Chopin on his deathbed
Napoleon Orda, pencil drawing, 1849, 166 x 200.
Collection: Muzeum Fryderyka Chopina, Warsaw [M/114].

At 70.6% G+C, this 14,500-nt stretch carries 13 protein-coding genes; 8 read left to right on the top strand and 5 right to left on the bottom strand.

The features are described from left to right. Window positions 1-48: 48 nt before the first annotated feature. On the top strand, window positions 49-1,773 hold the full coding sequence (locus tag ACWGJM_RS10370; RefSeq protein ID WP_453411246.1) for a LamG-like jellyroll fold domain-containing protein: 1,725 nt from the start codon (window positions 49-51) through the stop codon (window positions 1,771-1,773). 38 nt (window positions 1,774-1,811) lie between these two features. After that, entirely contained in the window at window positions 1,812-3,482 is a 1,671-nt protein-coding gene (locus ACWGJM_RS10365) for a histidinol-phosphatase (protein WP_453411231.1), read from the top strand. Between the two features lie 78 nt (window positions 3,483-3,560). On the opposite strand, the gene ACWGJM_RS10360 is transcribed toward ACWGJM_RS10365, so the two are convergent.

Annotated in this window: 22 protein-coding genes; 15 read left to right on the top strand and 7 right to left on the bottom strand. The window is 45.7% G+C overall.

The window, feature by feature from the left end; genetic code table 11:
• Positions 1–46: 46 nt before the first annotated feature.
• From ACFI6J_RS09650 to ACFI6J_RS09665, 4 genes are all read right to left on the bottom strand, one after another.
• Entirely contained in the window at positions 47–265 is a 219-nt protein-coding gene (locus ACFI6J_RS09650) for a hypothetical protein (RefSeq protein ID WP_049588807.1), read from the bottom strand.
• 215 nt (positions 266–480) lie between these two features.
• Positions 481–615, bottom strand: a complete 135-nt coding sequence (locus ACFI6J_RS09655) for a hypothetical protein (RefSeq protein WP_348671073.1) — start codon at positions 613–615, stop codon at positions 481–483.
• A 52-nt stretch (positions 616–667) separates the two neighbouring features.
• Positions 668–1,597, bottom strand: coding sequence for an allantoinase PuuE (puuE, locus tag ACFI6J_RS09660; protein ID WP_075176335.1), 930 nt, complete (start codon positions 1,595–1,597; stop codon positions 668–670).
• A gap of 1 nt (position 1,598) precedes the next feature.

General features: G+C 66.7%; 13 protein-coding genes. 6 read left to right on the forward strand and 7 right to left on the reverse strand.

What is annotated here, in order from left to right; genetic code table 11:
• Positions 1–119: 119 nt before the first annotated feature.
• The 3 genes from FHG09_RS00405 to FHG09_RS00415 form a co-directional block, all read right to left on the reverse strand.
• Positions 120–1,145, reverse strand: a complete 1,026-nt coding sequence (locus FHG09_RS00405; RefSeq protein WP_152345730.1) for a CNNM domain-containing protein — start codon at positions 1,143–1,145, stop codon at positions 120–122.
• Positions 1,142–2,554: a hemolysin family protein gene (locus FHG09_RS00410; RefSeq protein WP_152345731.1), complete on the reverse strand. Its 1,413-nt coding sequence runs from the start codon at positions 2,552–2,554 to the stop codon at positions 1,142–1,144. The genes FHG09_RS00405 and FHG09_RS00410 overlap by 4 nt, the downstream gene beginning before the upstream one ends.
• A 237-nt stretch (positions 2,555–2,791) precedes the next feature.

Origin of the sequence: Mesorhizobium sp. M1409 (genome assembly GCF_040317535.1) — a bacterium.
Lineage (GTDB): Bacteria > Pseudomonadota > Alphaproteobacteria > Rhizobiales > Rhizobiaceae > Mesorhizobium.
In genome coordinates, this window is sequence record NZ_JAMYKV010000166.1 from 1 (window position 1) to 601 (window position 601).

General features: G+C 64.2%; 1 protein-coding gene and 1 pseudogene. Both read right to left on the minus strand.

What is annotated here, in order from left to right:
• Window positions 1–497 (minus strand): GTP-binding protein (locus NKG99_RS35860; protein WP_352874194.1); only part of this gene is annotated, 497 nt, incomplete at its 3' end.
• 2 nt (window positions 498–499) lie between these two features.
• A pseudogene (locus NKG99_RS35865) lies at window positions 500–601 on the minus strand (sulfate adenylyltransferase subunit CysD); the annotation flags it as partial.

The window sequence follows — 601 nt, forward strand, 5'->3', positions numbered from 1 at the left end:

After the defeat of the November Rising, in 1833 the Polish graphic artist, pianist and amateur composer Napoleon Orda (1807–1883) settled in Paris, where, besides completing studies in art (sculpture and painting), he also had music lessons with Chopin, who befriended him, corresponded with him and gave him dedicated copies of first editions of his works. Orda attended social gatherings in the apartments of Chopin, the Platers and the Czartoryskis, where many Polish emigrants would come together. In 1838, he published in Paris an album of works by Polish composers, with all the profits going to assist his impoverished fellow Poles in exile. Encouraged by Chopin, he published in Paris, and later in Warsaw, many of his own compositions (polonaises, waltzes, lullabies, solo songs). He made his name primarily as an artist, with his watercolours and drawings. In the years 1873–1883, he published in Warsaw, at his own expense, an album of historical views of Poland, containing 260 items, including Żelazowa Wola. The largest collection of drawings and watercolours by Napoleon Orda is held in the Muzeum Narodowe in Cracow.